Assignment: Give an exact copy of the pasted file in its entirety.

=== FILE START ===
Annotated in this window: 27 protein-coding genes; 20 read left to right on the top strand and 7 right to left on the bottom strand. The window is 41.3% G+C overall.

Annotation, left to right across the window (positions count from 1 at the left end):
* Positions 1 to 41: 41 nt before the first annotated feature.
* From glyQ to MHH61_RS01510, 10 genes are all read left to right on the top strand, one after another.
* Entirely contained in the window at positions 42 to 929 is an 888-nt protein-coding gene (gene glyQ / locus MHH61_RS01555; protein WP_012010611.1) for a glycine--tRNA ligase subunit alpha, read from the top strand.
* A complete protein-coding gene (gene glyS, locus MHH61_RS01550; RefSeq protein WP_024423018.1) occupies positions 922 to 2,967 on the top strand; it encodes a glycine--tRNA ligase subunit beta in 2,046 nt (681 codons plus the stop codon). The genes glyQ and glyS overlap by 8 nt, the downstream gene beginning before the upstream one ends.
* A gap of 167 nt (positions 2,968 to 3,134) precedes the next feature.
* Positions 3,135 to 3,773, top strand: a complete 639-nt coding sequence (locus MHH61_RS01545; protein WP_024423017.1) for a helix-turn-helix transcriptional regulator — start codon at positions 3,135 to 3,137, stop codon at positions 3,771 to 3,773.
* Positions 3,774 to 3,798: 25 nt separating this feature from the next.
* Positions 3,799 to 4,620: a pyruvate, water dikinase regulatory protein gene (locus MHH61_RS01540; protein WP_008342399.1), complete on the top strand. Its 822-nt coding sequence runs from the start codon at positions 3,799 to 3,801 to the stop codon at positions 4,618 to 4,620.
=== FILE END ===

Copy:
Annotated in this window: 27 protein-coding genes; 20 read left to right on the top strand and 7 right to left on the bottom strand. The window is 41.3% G+C overall.

Annotation, left to right across the window (positions count from 1 at the left end):
* Positions 1 to 41: 41 nt before the first annotated feature.
* From glyQ to MHH61_RS01510, 10 genes are all read left to right on the top strand, one after another.
* Entirely contained in the window at positions 42 to 929 is an 888-nt protein-coding gene (gene glyQ / locus MHH61_RS01555; protein WP_012010611.1) for a glycine--tRNA ligase subunit alpha, read from the top strand.
* A complete protein-coding gene (gene glyS, locus MHH61_RS01550; RefSeq protein WP_024423018.1) occupies positions 922 to 2,967 on the top strand; it encodes a glycine--tRNA ligase subunit beta in 2,046 nt (681 codons plus the stop codon). The genes glyQ and glyS overlap by 8 nt, the downstream gene beginning before the upstream one ends.
* A gap of 167 nt (positions 2,968 to 3,134) precedes the next feature.
* Positions 3,135 to 3,773, top strand: a complete 639-nt coding sequence (locus MHH61_RS01545; protein WP_024423017.1) for a helix-turn-helix transcriptional regulator — start codon at positions 3,135 to 3,137, stop codon at positions 3,771 to 3,773.
* Positions 3,774 to 3,798: 25 nt separating this feature from the next.
* Positions 3,799 to 4,620: a pyruvate, water dikinase regulatory protein gene (locus MHH61_RS01540; protein WP_008342399.1), complete on the top strand. Its 822-nt coding sequence runs from the start codon at positions 3,799 to 3,801 to the stop codon at positions 4,618 to 4,620.